Shucks, thanks Amazon

Well shucks, thanks for that, Amazon. I finished making hard copies of Tedrick and putting together a compendium of Adaptation and felt pretty chuffed. Rather than going through Lulu, I decided to use KDP instead.

It’s a different experience, better in some ways, worse in others, but altogether things were looking up. Then I clicked on the option of ‘order proofs’ because, hey, I want to make sure the books print properly. It’s something that Lulu insists upon so that you, the creator, are satisfied with how your books come out in the physical world and I totally agree with it.

So I press the button and it tells me I’ve got 24 hours to check out my cart. Fine, but first let me add a couple of other proofs. Aside from a couple of weird issues, all good.
Then I go to check out. Houston, we have a problem. There’s a big, fat splash of red writing across the page (that’s never good) telling me that what I want isn’t possible. Why not?

What’s the issue?

It turns out that Amazon.com ain’t delivering to Australia no more. That’s right. I can’t purchase my own book. I mean… really?
Looking this up online answers my question: Really.
It seems that because Australia has the GST (A 10% tax on sales), purchases from overseas websites need to attract that tax. I’m not sure of all the politics behind it, but it seems to be something like a dummy-spit by Amazon.

“We don’t want to apply your taxes, so we’re not going sell anything to you unless you purchase from the Australian website.”
Great, but that doesn’t help me because the KDP proof doesn’t allow an Australian marketplace shipment, so I’m forced to use the American one. And around we go. So the tokens expired, I ordered it all again and this time sent it through a freight forwarding company, MyUS.com. The idea is that Amazon ships to them in Florida, then they ship it to me in Melbourne.

It looks legit. Only thing is that now delivery will necessarily take longer and cost more because there are now two shipments involved. Ah, well. So long as I can get the rotten things, I’ll be fine.

Still, I think the whole thing is a bit stupid from a buyer’s perspective – I am willing to pay money for available goods, but because of a spat between a corporation and a government, I have to go the hard way around, pay more and wait longer. What’s more, with Lulu, who also sell through Amazon, they seem to outsource the printing locally anyway, meaning I don’t have the book being sent from half way around the world.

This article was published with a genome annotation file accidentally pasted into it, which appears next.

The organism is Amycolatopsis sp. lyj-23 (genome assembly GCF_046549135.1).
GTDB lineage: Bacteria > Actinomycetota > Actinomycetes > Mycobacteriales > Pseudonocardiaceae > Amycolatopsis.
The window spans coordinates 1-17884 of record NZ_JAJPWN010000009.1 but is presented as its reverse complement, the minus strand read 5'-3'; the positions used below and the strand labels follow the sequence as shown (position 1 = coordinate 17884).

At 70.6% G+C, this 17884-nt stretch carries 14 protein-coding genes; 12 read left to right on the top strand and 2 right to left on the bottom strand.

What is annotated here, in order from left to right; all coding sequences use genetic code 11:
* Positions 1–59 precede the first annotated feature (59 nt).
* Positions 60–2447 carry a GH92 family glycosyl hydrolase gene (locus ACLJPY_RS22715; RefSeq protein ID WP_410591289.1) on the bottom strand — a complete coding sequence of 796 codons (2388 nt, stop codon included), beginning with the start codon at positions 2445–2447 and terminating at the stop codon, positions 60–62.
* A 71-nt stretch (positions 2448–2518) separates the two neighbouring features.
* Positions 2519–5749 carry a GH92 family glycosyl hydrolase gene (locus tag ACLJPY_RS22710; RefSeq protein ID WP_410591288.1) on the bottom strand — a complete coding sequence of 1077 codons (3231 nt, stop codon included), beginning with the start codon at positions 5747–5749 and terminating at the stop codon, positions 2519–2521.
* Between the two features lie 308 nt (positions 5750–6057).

Strange thing is that I just tested purchasing a gas tank from Amazon, and that seemed to be shippable from the US. So A petrol tank can be shipped, but books can’t? I don’t get it.

Even stranger, when looking at the page for Adaptation, it says it can be shipped to Australia, whereas Tedrick Gritswell cannot. Now I’m really confused.

If anyone has any insight, I’d be glad to hear it.

KDP – The End Result

After doing all the setup and tweaking and uploading and tweaking again, I got to the point where I could actually submit the book for publishing.

As I’ve already explained, while CreateSpace does allow Author copies, Amazon does not. No big deal, let’s just order the damn book already and make sure it looks as it should.

Postage to Australia is a bit on the hefty side so I ordered a couple of copies, clicked on the PayPal button, forked over the cash and sat back.

And waited.

Not that long, it turns out. The estimate was about three to four weeks, but the book arrived in two. I’m guessing they err on the side of caution, and it’s a bit of a bonus when you get that big, fat package in the mail and you know what it is, even though it’s early. Oh, the excitement!

So how did it go? Did it work out? See for yourself:

TedrickGritswellHardcopy

Ta-da! Not bad, not bad. I quite like the matte texture of the cover. That’s a nice option. I’m used to a glossy one, but I think the feel comes out alright although the darks are very dark indeed. It’s always the way – how things appear on the screen is not a true indication of how they’ll come out when printed, and that’s true of every book I’ve printed.

You can see this more clearly on the rear, where there’s a lot of dark:

TedrickRear.jpg

And the positioning of the ISBN comes out trumps as well. Chuffed with that. The spine looks like this:

IMG_20170704_130713.jpg

It doesn’t come up too clearly in the shot, but the front bleeds about a millimeter or two onto the spine. Nothing drastic, but it does demonstrate that you cannot have absolutes in your printing – always assume that the cover might shift a little this way or that, and don’t stick anything sensitive onto the edges.

Internally:

TedrickInside.jpg

Yup, that’s cool. I like the choice of cream over blanch white, it feels better and the print isn’t so hard on the eyeballs. I’m glad I fiddled with the margins so much. You can see that the distance fro the spine to the text is comfortable, not squished into the binding, and the distance from the outer to the edge is also comfortable.

The ISBN and front matter is all good. I don’t mind the table of contents, that’s fine. There is an extra page or two at the back (not shown here) with “Made in the USA, San Bernadino, CA.” Which is interesting. I think Lulu out-sources its printing to be closer to the point of delivery, whereas – guessing here and please correct me if I’m wrong – Amazon would have its own presses.

In future, I might consider putting page numbers at the bottom, leaving the chapter heading at the top. We’ll see.

So that’s that! The process is similar in many ways to how Lulu does things, with certain differences involved, mostly around the uploading and proofing side of things. KDP is not heavily restrictive in the way it does things and there are some smarts that help you out along the way.

If you’ve got any questions, just drop me a line.

Happy writing!Mini Jeztyr Logo